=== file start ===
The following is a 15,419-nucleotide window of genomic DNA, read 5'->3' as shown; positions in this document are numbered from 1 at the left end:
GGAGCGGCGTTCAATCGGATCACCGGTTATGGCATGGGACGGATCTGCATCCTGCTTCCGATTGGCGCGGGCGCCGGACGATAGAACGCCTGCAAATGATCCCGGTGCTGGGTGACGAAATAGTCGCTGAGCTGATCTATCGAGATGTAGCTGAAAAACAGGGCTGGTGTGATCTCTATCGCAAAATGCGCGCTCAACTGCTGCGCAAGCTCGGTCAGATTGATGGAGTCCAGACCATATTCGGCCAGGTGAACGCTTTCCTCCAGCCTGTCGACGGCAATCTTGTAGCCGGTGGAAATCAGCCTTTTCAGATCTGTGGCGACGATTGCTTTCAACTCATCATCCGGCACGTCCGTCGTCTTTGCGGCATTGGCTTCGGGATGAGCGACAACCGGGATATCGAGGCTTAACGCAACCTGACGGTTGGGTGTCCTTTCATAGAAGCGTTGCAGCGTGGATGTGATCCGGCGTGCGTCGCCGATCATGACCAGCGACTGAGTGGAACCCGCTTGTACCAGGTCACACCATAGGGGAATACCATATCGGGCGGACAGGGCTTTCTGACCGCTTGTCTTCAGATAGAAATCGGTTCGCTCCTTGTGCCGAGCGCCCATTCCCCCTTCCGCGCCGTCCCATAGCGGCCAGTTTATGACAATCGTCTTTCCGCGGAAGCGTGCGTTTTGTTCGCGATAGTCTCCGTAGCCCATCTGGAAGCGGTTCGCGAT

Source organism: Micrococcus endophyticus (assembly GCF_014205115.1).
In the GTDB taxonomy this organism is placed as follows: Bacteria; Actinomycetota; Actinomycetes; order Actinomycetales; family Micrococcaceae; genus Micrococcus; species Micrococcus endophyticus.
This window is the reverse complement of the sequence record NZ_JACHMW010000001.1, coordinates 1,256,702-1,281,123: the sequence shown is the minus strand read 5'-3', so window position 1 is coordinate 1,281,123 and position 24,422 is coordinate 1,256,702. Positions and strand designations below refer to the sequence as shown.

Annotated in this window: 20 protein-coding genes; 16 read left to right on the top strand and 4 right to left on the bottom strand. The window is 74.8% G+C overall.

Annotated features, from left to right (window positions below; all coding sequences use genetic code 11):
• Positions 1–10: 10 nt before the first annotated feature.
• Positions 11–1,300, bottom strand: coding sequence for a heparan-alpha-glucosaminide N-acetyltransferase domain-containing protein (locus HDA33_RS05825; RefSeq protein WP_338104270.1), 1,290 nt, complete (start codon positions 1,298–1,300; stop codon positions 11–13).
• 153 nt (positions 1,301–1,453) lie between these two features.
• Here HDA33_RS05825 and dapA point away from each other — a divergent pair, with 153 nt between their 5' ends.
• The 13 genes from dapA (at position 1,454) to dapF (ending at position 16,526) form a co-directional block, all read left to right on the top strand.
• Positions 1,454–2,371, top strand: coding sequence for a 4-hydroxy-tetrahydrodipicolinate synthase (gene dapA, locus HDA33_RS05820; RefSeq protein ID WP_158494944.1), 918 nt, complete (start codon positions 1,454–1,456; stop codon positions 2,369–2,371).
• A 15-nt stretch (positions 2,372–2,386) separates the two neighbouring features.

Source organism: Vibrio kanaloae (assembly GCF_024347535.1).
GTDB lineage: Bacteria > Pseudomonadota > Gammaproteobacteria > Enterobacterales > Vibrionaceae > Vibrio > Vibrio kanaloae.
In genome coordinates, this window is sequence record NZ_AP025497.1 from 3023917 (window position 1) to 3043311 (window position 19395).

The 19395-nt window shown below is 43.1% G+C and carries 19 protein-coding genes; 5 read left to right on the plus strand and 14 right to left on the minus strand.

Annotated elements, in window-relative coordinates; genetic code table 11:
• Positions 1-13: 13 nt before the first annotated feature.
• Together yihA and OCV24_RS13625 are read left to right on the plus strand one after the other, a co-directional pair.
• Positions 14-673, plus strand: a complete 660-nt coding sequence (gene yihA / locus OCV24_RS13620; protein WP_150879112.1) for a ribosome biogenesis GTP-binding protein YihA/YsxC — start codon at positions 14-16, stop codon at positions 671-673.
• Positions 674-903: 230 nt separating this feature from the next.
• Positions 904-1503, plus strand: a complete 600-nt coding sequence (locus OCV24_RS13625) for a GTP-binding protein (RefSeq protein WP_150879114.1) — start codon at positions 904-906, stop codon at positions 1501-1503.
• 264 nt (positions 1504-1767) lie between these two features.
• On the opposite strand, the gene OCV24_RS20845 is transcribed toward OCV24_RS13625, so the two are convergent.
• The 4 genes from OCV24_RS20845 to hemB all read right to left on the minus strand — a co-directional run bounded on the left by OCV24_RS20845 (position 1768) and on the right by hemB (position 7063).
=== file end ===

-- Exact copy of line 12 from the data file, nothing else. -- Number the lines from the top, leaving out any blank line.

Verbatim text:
• The 13 genes from dapA (at position 1,454) to dapF (ending at position 16,526) form a co-directional block, all read left to right on the top strand.